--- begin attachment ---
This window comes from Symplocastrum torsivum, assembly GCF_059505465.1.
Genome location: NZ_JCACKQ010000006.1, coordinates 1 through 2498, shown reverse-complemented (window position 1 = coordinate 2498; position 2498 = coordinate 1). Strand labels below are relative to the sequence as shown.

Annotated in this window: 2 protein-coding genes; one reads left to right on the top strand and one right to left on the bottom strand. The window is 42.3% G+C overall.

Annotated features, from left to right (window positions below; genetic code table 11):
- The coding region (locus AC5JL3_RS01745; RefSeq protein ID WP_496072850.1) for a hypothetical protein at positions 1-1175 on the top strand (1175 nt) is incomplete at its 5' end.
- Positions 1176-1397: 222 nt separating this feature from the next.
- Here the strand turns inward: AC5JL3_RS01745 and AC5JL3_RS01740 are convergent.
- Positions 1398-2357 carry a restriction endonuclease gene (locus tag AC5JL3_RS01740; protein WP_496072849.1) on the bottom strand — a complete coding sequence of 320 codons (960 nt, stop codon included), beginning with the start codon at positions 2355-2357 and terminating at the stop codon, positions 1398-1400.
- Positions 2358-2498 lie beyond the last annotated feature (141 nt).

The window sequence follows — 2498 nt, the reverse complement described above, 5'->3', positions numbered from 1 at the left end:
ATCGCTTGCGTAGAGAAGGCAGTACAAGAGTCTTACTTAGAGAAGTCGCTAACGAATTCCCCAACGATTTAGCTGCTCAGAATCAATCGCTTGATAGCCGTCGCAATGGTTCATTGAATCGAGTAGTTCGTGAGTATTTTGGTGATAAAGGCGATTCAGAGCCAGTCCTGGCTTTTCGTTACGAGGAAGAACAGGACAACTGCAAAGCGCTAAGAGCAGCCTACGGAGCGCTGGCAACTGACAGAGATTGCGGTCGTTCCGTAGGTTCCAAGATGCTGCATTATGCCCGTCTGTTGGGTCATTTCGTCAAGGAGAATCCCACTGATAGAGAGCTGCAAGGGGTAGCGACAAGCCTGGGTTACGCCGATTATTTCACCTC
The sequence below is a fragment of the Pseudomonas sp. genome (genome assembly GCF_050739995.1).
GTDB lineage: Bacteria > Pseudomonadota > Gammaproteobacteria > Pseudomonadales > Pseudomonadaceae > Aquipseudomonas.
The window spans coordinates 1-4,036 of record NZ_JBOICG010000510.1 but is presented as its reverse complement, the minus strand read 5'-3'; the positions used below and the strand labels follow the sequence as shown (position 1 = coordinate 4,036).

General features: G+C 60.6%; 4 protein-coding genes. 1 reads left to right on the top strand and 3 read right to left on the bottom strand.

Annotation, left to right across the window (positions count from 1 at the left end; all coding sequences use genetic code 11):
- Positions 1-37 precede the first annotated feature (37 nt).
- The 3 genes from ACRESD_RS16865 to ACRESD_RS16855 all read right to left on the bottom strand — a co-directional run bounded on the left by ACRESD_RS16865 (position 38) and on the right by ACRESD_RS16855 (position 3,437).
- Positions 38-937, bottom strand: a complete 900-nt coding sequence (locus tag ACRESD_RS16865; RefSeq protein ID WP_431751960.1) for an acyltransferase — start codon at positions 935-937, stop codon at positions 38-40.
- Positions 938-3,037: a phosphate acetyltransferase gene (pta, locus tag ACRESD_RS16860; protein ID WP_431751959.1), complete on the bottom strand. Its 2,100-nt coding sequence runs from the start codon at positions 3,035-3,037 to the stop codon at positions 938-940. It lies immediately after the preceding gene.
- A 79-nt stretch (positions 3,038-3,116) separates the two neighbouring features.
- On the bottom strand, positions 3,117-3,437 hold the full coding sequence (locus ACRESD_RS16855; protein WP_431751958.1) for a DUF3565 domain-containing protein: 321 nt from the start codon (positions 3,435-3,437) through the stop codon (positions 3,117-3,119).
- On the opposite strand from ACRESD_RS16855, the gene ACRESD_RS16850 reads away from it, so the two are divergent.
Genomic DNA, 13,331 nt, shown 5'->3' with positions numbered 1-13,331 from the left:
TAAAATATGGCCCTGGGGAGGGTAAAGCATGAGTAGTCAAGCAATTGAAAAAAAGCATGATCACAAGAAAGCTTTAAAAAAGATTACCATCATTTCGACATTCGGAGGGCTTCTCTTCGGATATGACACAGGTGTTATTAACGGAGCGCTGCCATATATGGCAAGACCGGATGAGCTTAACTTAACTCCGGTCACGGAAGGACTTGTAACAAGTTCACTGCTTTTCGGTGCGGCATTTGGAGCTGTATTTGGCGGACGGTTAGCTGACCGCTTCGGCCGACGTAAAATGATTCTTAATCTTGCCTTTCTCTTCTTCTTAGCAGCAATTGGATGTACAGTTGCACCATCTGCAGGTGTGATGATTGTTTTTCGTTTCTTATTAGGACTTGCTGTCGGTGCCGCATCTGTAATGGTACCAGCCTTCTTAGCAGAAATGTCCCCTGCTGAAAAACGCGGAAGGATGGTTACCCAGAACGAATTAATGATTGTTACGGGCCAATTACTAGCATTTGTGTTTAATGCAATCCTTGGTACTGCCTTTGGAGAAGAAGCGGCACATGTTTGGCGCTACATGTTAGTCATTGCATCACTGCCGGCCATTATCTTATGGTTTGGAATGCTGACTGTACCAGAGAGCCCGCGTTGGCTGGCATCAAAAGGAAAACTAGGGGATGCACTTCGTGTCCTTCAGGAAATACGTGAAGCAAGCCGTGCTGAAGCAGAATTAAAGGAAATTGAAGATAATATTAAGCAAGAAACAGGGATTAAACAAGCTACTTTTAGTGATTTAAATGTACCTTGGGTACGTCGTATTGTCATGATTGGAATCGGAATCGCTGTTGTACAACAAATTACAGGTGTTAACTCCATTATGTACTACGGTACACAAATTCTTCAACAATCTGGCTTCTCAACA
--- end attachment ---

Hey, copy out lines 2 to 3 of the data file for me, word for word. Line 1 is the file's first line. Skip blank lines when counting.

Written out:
Genome location: NZ_JCACKQ010000006.1, coordinates 1 through 2498, shown reverse-complemented (window position 1 = coordinate 2498; position 2498 = coordinate 1). Strand labels below are relative to the sequence as shown.

Annotated in this window: 2 protein-coding genes; one reads left to right on the top strand and one right to left on the bottom strand. The window is 42.3% G+C overall.